Björk and Rosalía are releasing a song to protest against Icelandic aquaculture, coinciding with a related public demonstration on October 7. Iceland’s Minister of Fisheries proposed a stricter legal framework to mitigate the industry’s environmental impact on Wednesday.
Proceeds going towards the fight against aquaculture
Björk has partnered with Spanish singer Rosalía in the fight against aquaculture in Iceland; the pair has announced the release of a song in October, and Björk encourages all Icelanders to attend a protest against fish farming at Austurvöllur Square in Reykjavík on Saturday, October 7. Icelandic musician Bubbi is also set to perform. The two artists plan to use the proceeds from the song to support locals in legal cases against aquaculture companies.
“I want to release a song that Rosalía and I wrote together. The proceeds will go towards the fight against aquaculture in Iceland. The song will be released in October,” Björk stated in an announcement on Instagram, where she also shared a snippet from the song.
As previously noted, a protest against aquaculture is scheduled for Saturday, October 7. Seven associations are organising the protest, stating that it’s “now or never for the wild salmon.” Mbl.is reported yesterday that Björk would appear at Saturday’s protest alongside Rosalía.
Survival of wild salmon under threat
In her Instagram post, Björk stated that Iceland had the largest untouched wilderness in Europe, observing that in the summer “sheep have roamed free in the mountains” and “fish have swum unrestricted in rivers, lakes, and fjords.”
Given the pristine state of Iceland’s nature, it was a “big shock” when Icelandic and Norwegian businessmen started setting up fish farms in the majority of Iceland’s fjords, according to Björk. She went on to explain that she and others were at a loss at how these farms had been operated for the better part of a decade without any regulatory framework or legislation.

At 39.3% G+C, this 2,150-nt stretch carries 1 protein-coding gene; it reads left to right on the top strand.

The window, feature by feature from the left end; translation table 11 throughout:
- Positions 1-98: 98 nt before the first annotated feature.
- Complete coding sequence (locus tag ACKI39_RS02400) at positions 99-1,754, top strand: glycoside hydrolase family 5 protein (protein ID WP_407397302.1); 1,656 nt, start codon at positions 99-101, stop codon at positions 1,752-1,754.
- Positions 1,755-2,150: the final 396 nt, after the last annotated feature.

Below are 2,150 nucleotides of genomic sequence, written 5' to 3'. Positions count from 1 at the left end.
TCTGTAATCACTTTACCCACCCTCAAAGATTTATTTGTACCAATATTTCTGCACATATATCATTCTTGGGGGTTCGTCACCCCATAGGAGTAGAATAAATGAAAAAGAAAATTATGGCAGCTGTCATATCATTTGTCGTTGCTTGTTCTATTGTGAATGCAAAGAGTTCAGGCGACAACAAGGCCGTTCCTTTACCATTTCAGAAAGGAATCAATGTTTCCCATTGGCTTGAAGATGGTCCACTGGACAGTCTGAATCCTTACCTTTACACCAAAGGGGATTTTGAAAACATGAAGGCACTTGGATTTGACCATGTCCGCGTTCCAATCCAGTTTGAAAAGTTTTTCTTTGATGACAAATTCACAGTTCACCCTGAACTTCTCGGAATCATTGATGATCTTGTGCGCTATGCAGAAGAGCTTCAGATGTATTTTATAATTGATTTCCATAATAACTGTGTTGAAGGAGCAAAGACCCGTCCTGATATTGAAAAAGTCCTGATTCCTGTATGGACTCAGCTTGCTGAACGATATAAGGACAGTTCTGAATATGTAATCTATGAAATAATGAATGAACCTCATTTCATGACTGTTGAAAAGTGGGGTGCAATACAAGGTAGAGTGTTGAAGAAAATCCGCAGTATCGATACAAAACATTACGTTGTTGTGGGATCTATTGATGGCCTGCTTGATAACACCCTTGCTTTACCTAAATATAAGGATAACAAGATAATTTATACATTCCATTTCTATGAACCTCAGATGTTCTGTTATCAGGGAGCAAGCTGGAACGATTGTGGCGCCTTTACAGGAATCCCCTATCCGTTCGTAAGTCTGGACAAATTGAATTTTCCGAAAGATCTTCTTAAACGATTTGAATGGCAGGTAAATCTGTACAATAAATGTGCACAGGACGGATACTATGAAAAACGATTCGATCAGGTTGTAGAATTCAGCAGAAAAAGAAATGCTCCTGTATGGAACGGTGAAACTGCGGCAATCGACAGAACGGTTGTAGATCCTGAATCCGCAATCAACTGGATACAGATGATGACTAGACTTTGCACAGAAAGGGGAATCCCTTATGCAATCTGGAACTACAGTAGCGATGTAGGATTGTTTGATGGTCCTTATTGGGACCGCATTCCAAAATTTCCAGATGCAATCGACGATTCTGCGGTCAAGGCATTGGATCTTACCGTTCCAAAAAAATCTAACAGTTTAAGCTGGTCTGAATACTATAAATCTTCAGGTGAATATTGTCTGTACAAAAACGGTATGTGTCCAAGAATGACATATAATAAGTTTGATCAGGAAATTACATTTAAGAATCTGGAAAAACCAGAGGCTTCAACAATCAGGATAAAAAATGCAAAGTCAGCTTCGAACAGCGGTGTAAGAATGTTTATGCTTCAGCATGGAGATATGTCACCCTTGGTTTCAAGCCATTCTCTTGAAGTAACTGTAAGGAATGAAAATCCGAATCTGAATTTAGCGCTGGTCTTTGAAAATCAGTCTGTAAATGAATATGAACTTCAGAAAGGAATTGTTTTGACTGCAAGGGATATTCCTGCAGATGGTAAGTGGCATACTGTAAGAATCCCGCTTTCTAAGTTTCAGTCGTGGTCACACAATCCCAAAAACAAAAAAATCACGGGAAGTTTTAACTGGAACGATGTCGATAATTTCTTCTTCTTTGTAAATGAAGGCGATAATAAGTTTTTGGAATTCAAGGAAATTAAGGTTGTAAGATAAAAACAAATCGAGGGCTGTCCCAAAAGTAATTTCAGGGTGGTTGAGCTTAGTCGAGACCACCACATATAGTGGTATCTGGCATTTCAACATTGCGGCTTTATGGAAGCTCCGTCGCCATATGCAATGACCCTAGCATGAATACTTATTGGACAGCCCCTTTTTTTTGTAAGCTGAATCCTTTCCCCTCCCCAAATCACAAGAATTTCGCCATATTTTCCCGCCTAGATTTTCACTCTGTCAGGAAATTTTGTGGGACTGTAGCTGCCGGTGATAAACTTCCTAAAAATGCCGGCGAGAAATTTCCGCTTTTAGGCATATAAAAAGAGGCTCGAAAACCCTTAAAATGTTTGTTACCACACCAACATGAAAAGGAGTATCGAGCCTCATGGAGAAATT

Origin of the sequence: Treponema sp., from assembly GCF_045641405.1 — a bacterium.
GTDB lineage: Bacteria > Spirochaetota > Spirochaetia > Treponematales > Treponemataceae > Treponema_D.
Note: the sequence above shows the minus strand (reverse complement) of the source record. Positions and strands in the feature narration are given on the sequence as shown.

“This has already had a devastating effect on wildlife,” Björk observed, stating that the farmed fish had suffered in “horrid health conditions,” noting that many of them had escaped into local streams, potentially spelling the extinction of wild salmon in Iceland.
“There is still a chance to save the last wild salmon of the north!” Björk stated. She also urged the aforementioned companies to cease their operations and expressed her desire to help implement new laws and regulations in the Icelandic legal environment to protect nature. The protests at Austurvöllur were about transforming the will of the people into law, she concluded by saying.
Draft of stricter policy presented
As reported by IR yesterday, the Minister of Fisheries Svandís Svavarsdóttir presented the draft of a new legal framework for fish farming in Iceland on Wednesday. The draft proposes increased monitoring of fish farms and requiring licence holders to pay “a fair price” for the use of natural resources. Escaped salmon from open-net fish farms in the Westfjords have been found in rivers across Northwest Iceland and the Westfjords in recent weeks, threatening the survival of the country’s wild salmon.
Open-net fish farming in Icelandic waters has grown more than tenfold between 2014 and 2021. Yearly production rose from under 4,000 tonnes to nearly 45,000 tonnes over this period. More than 99% of that production was farmed salmon.